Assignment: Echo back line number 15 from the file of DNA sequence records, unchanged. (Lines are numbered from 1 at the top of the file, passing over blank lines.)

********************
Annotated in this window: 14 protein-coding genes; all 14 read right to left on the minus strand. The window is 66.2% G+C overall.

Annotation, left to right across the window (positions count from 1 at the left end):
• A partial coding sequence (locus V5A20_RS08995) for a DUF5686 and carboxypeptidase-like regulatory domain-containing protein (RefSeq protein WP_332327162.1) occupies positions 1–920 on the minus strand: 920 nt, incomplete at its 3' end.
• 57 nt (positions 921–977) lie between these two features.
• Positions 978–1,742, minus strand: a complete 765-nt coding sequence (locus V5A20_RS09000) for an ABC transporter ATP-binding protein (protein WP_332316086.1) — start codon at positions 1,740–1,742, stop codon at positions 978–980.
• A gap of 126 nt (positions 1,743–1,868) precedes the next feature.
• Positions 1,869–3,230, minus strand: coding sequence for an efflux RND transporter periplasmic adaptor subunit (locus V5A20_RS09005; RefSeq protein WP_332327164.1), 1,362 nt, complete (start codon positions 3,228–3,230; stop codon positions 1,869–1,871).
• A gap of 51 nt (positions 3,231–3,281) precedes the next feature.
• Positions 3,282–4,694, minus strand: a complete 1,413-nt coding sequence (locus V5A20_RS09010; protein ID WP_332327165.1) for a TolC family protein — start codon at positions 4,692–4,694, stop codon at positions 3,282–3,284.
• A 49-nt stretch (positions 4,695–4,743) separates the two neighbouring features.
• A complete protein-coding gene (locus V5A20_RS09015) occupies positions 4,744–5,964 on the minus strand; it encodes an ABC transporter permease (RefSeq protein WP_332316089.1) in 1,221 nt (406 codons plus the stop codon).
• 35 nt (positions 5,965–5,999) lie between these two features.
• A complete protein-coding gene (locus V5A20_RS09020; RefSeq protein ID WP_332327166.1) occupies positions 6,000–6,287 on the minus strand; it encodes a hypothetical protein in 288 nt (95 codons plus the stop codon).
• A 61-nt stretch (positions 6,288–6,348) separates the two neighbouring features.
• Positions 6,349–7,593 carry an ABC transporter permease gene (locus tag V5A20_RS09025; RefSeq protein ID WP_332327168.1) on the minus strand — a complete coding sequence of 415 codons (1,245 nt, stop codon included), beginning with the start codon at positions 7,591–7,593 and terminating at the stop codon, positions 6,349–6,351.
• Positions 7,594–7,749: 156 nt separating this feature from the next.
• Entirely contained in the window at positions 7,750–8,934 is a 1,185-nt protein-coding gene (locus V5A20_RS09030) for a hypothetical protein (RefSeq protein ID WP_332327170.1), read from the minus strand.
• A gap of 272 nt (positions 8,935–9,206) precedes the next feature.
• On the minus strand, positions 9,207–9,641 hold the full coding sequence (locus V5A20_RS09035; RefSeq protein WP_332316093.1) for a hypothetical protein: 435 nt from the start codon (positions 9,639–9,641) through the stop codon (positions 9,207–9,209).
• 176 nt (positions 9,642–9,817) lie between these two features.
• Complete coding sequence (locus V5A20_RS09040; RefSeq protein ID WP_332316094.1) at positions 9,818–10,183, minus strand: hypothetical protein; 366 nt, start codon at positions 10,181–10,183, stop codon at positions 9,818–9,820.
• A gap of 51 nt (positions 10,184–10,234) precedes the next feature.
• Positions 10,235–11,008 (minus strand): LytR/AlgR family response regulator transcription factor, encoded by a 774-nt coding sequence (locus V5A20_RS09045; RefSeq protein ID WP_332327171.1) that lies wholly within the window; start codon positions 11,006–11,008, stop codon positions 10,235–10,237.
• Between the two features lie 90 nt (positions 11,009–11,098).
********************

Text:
• Positions 6,349–7,593 carry an ABC transporter permease gene (locus tag V5A20_RS09025; RefSeq protein ID WP_332327168.1) on the minus strand — a complete coding sequence of 415 codons (1,245 nt, stop codon included), beginning with the start codon at positions 7,591–7,593 and terminating at the stop codon, positions 6,349–6,351.